Samsung, in fact, had to build a whole new kind of display for the Galaxy Fold – called Infinity Flex. The idea seems simple on paper – the Galaxy Fold has been designed to give users access to two categories of devices - a 7.3-inch primary tablet kind and a smaller 4.6-inch phone form factor – all in one device. But it’s another thing to build it. And to ship it.
Like a book, the Galaxy Fold has a spine or hinge in the middle, only there is no partition on the inside since Samsung’s signature curved OLED or Infinity Flex simply passes through – hence the name, Galaxy Fold. There’s a secondary cover display on the other (outer) side, that allows you to continue using the device as a makeshift smartphone for when it is folded.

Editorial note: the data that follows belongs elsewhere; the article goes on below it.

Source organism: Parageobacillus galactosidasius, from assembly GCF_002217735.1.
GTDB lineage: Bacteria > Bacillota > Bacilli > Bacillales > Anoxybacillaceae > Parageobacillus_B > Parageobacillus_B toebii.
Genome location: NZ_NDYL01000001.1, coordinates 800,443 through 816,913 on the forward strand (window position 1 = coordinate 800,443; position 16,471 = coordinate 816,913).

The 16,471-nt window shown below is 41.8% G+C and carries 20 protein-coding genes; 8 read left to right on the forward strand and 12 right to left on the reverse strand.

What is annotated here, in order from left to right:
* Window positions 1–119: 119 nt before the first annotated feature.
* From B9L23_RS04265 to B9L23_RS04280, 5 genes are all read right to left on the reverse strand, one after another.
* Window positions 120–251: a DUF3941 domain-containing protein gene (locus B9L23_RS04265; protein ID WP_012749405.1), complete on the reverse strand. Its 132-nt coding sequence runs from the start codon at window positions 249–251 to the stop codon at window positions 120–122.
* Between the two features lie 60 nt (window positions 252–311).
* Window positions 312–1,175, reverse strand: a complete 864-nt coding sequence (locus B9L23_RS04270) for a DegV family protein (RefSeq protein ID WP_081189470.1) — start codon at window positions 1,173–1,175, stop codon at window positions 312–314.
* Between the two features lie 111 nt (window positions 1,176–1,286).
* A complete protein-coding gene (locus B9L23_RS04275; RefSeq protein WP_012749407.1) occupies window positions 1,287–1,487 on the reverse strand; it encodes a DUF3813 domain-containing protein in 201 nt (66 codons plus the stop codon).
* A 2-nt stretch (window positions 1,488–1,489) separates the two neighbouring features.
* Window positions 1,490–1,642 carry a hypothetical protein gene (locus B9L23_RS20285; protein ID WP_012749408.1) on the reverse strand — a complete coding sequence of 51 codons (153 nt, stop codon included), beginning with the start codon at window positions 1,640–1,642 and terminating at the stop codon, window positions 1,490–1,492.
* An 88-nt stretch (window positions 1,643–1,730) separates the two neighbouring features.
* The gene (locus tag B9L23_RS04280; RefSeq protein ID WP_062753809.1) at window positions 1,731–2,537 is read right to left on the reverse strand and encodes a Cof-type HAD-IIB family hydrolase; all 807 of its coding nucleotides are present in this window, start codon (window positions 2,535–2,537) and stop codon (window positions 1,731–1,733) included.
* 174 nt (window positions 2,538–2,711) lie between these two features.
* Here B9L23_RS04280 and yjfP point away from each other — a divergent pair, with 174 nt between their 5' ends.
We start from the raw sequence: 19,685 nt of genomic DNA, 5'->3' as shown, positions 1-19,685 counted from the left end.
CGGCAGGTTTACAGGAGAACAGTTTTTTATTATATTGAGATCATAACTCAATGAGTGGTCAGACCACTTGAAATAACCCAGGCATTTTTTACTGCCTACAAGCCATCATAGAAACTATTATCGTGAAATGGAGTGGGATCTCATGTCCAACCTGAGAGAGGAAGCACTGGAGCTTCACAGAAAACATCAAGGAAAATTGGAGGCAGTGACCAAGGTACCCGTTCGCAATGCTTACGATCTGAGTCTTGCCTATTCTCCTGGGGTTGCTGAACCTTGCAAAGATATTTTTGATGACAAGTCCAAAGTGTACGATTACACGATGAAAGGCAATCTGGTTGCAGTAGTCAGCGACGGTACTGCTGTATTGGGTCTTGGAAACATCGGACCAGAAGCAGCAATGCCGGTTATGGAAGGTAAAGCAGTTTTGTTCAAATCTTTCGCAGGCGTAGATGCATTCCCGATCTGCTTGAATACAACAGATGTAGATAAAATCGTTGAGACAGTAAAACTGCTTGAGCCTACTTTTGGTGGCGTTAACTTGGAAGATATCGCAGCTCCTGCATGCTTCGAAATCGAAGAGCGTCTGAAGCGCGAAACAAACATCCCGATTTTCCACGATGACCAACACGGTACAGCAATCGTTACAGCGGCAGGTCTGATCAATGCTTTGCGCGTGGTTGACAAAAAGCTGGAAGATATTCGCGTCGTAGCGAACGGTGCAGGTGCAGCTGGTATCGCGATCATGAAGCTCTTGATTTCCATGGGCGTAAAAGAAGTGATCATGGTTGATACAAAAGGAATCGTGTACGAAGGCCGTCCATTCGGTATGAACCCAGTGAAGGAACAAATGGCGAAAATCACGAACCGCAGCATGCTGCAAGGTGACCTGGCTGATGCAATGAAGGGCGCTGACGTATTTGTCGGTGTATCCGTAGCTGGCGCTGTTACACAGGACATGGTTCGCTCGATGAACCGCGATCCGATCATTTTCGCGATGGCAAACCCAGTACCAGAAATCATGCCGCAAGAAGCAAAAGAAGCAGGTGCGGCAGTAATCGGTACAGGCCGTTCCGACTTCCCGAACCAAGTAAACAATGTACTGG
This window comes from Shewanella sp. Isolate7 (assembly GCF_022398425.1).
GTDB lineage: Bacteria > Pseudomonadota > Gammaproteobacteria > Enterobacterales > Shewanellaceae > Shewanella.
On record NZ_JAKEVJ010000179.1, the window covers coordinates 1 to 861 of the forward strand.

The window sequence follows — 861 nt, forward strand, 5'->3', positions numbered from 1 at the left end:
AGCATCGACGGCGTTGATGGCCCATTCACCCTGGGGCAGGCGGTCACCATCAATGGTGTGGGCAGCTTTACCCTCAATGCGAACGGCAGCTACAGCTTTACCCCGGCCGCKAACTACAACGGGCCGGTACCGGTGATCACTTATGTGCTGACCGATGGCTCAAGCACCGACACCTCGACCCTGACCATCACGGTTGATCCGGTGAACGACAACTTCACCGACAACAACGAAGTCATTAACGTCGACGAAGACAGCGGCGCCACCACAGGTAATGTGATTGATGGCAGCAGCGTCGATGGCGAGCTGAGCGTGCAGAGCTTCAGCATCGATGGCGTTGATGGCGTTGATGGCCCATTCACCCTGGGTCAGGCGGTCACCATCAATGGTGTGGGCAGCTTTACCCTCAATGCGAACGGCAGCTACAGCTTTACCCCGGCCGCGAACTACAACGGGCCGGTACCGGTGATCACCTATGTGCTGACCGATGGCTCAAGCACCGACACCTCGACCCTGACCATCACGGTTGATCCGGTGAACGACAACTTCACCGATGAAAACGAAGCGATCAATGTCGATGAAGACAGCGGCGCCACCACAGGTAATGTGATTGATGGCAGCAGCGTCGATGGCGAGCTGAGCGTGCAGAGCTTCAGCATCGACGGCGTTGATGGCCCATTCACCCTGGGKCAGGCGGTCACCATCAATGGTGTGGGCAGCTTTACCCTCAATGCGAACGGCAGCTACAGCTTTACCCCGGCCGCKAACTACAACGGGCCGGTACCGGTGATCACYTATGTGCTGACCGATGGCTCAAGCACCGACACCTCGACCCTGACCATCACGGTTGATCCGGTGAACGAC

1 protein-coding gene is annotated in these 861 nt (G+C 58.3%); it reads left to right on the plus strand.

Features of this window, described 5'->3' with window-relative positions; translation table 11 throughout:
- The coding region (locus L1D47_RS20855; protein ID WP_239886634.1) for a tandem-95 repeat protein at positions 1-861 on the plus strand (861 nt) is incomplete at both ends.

Building a device is one thing, building an experience is another. You can make as many foldable devices as you want but no one’s going to buy them, if the user experience is lacking. Samsung says it has worked extensively on the software side so users will be able to seamlessly transition between smartphone and tablet mode on the Galaxy Fold – Samsung is particularly touting app continuity and the ability to run as many as three individual apps simultaneously.
Being a high-end Galaxy device means Samsung hasn’t cut any corners with the Galaxy Fold – except that it does not have a headphone jack, storage expansion and IP rating.